LONDON — Harrods and Peter Bolliger, its former managing director, are having a public disagreement over whether the executive was fired or resigned.
The department store announced late last week that Bolliger, 49, had resigned “for personal reasons.” The Swiss executive, who was recruited from a South African footwear retailer, had been managing director of the store for 3 1/2 years. However, in an interview Sunday with The Mail, a London newspaper, Bolliger said he resigned because he could no longer put up with interference from Harrods chairman and co-owner Mohamed Al Fayed. Bolliger said the store’s 5,000-person staff needed to know whom to report to and Al Fayed’s interference caused confusion.
Harrods subsequently issued a statement saying Bolliger didn’t resign, but was fired. The store said its original announcement was a gesture of compassion.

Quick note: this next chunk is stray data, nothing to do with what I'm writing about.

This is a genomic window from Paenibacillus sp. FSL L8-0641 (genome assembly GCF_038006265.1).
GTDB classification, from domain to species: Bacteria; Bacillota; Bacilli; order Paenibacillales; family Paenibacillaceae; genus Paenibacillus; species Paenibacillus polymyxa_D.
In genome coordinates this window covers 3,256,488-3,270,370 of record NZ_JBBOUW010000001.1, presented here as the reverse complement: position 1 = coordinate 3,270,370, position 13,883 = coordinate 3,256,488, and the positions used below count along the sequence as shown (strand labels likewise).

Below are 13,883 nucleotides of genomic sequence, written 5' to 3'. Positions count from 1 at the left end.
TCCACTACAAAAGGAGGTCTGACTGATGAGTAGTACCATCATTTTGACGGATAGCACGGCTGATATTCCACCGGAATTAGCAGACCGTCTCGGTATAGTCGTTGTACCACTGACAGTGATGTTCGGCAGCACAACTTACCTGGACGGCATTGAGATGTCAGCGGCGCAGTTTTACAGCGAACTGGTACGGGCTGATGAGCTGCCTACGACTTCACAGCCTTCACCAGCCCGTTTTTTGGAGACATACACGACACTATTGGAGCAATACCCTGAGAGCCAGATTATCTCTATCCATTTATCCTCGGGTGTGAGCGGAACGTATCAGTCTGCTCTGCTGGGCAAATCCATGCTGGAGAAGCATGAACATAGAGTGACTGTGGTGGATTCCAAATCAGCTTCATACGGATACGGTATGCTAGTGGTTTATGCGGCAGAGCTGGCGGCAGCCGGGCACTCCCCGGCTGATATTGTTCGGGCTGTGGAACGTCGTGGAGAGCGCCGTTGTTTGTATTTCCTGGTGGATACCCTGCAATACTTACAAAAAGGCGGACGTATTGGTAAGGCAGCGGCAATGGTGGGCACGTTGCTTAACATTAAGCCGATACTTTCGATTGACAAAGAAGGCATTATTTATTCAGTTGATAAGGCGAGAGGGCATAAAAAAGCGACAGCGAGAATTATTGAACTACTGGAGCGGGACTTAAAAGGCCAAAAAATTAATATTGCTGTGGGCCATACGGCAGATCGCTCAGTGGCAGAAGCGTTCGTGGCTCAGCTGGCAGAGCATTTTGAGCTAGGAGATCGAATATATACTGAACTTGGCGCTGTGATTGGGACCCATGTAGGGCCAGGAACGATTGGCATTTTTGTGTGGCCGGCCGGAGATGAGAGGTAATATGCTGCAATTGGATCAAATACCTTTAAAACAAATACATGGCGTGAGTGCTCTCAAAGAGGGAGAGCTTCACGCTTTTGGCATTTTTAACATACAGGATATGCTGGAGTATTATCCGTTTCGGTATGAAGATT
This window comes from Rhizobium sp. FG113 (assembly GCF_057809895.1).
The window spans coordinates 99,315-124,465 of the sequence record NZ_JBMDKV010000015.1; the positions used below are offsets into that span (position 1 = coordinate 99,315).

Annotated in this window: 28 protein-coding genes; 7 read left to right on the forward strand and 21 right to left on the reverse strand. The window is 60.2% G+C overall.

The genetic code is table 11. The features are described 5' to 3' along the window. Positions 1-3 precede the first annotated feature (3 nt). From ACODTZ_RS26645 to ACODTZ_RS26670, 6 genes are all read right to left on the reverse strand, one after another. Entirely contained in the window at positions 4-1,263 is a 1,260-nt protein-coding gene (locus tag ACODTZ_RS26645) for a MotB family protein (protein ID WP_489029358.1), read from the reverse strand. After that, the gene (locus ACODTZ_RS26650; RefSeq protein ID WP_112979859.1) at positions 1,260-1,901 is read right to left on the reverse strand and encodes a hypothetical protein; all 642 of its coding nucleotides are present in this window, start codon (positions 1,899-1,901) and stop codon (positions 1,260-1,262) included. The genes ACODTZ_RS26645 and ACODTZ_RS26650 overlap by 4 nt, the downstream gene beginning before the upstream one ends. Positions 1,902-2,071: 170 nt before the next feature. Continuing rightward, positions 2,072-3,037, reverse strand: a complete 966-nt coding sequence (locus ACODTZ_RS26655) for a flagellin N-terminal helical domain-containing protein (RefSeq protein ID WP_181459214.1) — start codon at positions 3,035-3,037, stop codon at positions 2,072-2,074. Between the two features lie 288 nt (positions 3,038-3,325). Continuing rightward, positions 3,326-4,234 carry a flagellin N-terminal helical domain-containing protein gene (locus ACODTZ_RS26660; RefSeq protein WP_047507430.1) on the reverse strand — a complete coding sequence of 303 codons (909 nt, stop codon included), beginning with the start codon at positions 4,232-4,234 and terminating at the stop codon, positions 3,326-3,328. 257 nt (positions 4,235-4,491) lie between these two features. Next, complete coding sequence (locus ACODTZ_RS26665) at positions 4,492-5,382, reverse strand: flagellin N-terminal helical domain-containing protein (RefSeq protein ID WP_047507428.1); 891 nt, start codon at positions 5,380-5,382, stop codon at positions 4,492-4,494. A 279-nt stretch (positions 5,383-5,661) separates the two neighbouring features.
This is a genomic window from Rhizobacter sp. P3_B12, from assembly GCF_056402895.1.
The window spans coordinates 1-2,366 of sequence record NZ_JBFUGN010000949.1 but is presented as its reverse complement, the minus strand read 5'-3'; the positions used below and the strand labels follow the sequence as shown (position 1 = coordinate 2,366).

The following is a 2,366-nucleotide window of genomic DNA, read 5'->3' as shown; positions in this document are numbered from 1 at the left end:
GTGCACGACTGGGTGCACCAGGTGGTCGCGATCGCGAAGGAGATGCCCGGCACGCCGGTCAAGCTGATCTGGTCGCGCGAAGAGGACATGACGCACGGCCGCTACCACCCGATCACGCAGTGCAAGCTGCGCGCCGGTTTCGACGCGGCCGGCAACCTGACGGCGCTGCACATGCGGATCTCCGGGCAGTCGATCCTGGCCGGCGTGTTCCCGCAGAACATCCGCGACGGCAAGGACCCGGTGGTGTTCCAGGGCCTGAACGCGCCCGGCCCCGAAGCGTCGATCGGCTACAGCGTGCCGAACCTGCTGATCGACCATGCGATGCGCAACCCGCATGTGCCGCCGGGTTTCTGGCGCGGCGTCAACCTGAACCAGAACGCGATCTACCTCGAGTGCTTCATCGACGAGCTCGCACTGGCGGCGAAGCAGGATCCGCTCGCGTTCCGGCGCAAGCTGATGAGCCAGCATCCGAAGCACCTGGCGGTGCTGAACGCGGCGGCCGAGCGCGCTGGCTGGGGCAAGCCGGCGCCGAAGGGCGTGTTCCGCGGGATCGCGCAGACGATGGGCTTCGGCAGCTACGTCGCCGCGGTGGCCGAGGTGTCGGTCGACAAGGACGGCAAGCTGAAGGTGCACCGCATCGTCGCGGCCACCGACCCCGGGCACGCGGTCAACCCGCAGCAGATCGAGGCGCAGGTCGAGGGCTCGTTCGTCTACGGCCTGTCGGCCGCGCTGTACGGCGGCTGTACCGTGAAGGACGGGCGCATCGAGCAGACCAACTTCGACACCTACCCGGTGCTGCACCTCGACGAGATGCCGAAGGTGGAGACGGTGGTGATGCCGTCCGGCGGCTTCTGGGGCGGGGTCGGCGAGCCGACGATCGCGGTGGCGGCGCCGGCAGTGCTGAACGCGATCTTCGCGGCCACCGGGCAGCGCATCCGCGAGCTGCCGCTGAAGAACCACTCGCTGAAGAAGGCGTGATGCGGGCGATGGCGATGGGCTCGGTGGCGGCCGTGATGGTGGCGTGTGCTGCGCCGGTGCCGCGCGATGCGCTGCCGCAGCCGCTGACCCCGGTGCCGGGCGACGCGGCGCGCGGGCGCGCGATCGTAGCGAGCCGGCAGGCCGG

Harrods said Bolliger was fired following an investigation into a $4.9 million modernization at a Harrods distribution center in West London. The store alleged Bolliger seriously mishandled the project.
Earlier, the firm sent Bolliger a warning letter because he had agreed to pay a senior staff member, Nick Whalley, a $32,780 severance package, despite Al Fayed’s instructions. Harrods said Whalley had secured his job by giving fake qualifications.
The letter about Whalley’s dismissal was given to Bolliger April 7. Bolliger resigned the following day, Harrods said.
Since Harrods employees must give three months notice when they resign, Bolliger reportedly was offered a job as managing director of Harrods’ Kurt Geiger footwear subsidiary for the three months. However, after discovering Bolliger allegedly had mishandled the modernization program, Harrods fired him on April 19, the store said.
Harrods officials did not amplify their statement on Monday and Bolliger could not be reached for comment.
The store said Clive de Boer, the former deputy managing director, has been named acting managing director.
Investigators from the Department of Trade and Industry, which was probing the Al Fayeds’ 1985 takeover of the store and its then-parent, House of Fraser PLC, said in their report that Mohamed Al Fayed’s management of the store “has been, to say the least, mercurial.”